By: Sam Hunt
Issue date: 9/11/08 Section: Features
Blue Banner http://www.thebluebanner.net/
The seventh annual Lexington Avenue Arts and Fun Festival (LAAFF) hosted more than 30 bands from the Asheville area on Sunday amid dozens of other locals in the visual and performance arts.
“The idea is for everyone to create and be rewarded from that creation,” said Kitty Love, co-founder of LAAFF and executive director of non-profit arts promoter Arts2People. “Culture inspired by personal expression can be an economic engine. Amassing to the maximum number of dollars for personal equity is the goal of life.”
The all-local street festival blocked off Lexington Avenue from beneath the I-240 bridge to the College Street intersection. The street was packed with local artists, fans and families, some of whom wore zombie and circus costumes.
“It’s great to see 400 or so artists come together because all of their work is weird, quirky and unique to Asheville,” 21-year-old Moraea June said.
Joel Hutcheson, owner of Static Age Records on Lexington Avenue, said the festival is healthy for Asheville’s music scene and record stores.
“It’s a response to the Bele Chere festival in the sense that it spotlights local Asheville bands only,” Hutcheson said. “(LAAFF) also helps the record stores out. We don’t sell much more, but there is more generated interest.”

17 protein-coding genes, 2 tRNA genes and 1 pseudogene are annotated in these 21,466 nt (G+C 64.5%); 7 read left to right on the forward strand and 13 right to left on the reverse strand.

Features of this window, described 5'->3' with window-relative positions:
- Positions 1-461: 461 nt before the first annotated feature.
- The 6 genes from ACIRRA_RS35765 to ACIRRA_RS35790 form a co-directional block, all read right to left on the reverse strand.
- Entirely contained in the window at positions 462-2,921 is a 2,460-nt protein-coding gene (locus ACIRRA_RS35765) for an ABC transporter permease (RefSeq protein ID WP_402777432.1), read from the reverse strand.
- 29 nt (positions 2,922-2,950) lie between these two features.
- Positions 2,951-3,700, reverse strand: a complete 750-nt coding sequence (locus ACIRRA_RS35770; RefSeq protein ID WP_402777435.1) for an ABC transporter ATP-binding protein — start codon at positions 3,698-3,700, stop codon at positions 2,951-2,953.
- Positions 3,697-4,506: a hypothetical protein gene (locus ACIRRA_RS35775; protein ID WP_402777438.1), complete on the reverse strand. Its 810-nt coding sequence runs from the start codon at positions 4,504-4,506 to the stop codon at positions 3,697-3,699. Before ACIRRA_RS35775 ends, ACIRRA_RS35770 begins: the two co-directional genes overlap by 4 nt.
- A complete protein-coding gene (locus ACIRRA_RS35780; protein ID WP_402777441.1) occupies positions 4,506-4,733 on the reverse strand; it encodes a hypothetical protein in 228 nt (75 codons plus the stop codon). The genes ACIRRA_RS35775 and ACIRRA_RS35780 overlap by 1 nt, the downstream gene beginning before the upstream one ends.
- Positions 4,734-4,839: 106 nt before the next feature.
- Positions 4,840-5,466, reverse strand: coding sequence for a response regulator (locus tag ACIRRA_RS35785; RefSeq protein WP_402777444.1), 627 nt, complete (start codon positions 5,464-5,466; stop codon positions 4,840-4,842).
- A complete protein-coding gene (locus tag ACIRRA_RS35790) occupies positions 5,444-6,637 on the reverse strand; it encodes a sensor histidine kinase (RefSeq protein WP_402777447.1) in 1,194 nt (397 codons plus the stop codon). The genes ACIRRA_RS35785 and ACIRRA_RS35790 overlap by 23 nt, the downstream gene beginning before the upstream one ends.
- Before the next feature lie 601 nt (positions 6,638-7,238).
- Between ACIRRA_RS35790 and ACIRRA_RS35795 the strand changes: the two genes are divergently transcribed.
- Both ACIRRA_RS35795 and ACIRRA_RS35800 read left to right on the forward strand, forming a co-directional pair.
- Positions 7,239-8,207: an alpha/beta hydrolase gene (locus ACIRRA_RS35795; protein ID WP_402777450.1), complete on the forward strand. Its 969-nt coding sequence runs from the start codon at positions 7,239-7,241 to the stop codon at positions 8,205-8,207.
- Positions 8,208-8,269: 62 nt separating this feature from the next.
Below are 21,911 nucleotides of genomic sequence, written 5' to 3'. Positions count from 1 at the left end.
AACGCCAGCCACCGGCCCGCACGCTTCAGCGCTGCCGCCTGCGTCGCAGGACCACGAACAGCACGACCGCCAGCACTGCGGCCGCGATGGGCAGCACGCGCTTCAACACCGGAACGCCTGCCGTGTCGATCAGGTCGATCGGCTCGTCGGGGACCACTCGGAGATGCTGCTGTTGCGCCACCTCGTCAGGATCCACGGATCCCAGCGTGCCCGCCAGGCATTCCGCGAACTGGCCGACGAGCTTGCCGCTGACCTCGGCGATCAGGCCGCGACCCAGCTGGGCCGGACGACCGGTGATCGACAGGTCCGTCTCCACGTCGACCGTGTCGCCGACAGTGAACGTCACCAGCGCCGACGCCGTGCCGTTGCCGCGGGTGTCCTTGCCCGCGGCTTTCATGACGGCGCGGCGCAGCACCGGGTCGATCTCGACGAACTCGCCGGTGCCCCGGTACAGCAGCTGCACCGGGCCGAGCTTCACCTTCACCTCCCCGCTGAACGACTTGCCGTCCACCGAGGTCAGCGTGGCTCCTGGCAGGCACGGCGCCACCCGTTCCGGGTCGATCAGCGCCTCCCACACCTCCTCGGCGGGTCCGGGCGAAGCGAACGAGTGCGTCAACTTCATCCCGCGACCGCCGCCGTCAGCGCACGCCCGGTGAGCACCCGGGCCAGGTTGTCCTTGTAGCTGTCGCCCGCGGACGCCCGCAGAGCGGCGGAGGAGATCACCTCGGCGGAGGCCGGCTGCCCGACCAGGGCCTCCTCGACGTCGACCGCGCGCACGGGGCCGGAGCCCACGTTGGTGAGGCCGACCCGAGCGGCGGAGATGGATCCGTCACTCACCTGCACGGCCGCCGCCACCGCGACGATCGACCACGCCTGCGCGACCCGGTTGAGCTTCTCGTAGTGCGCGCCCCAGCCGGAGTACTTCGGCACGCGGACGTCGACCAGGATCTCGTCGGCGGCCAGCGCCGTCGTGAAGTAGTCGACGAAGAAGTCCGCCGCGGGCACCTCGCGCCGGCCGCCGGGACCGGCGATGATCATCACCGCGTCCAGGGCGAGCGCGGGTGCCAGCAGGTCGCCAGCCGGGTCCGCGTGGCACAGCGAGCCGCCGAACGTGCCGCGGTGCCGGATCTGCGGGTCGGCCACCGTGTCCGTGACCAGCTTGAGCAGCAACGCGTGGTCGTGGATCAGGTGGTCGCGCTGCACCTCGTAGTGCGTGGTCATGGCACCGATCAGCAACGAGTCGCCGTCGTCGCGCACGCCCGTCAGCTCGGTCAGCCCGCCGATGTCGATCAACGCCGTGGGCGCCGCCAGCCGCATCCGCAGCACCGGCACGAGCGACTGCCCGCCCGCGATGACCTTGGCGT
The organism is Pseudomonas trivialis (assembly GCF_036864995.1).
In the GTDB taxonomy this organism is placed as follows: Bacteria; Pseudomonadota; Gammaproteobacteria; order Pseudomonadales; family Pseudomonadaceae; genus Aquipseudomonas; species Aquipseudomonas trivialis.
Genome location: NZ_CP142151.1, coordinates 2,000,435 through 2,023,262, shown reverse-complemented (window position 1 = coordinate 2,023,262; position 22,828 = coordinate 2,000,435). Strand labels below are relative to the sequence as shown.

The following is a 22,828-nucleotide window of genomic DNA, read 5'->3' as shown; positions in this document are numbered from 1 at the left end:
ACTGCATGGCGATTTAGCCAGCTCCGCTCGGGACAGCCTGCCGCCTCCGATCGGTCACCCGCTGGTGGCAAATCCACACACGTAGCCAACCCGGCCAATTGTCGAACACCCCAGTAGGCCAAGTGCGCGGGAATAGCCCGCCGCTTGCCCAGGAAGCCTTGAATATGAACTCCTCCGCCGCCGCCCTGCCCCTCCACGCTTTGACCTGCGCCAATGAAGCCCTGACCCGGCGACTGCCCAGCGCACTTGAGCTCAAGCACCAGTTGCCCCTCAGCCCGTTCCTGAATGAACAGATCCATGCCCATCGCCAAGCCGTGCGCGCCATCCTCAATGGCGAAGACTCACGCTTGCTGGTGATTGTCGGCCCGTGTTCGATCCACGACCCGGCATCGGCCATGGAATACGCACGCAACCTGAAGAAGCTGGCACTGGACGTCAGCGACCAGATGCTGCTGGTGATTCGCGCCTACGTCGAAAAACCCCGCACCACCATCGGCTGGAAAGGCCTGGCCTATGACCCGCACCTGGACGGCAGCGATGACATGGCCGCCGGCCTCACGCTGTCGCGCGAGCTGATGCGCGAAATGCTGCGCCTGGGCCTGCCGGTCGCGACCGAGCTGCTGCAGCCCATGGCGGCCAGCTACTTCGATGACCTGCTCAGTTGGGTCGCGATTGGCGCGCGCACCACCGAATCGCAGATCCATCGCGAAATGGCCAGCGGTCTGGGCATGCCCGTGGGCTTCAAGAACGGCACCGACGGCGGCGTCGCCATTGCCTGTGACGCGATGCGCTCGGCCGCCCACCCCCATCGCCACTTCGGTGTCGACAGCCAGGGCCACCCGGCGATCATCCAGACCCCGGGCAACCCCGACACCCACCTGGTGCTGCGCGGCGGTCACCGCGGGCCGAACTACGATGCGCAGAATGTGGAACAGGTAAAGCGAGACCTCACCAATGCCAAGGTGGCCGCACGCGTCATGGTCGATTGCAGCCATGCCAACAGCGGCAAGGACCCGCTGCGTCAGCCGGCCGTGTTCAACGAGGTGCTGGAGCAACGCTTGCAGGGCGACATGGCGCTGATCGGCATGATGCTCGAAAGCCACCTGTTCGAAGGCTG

LAAFF attracted music lovers with three performance stages and a variety of genres. The Greenlife Electric Stage featured full-sized electric reggae, jazz and bluegrass, while the Mountain Express Performing Arts Stage hosted more stripped-down country, electronic and rock acts.
June said she preferred the Earth Fare BoBo Stage, which showcased acoustic world bands such as Cabo Verde and singer/songwriter Angi West.
“Angi West was the best artist of the festival,” June said. “There were three band members, but it was mostly Angi singing. She had a unique feminine presence unlike the rest of the bands that were almost exclusively male.”
Crystal Kind, a male four-piece reggae band, supported the legalization of marijuana on the Greenlife stage after their first song.
“Let’s legalize that medical marijuana,” singer/guitarist Ras Berhane said to the Lexington Ave. crowd. “They smoke it all day in California.”
Perhaps the most gripping band of the festival was The Broomstars, an experimental pop/rock band that formed seven years ago in Albuquerque, N.M. and relocated to Asheville in 2006.
The Broomstars stood out on the Mountain Express stage with a surplus of guitar equipment.
“We play around with noise more than most bands in Asheville,” said Broomstars guitarist Jeff Santiago. “We like to experiment with every dynamic to paint a distinct sonic palette.”
The Broomstars return to Lexington Avenue on Saturday for a show at the Emerald Lounge with the Silver Machine, an Asheville-based psychedelic electronic rock band.
“That’s the great thing about LAAFF and Asheville in general; there’s a huge sense of community and so many venues for such a small city,” Santiago said. “It’s hard not to find different types of music on the same bill.”
Rhys Baker, a sophomore student at UNC Asheville focusing on interdisciplinary ethics and social institutions, experienced LAAFF for the first time on Sunday.
“The festival really highlights local music and builds community,” Baker said. “There was a lot of different culture everywhere in sight. I loved the belly dancing and music.”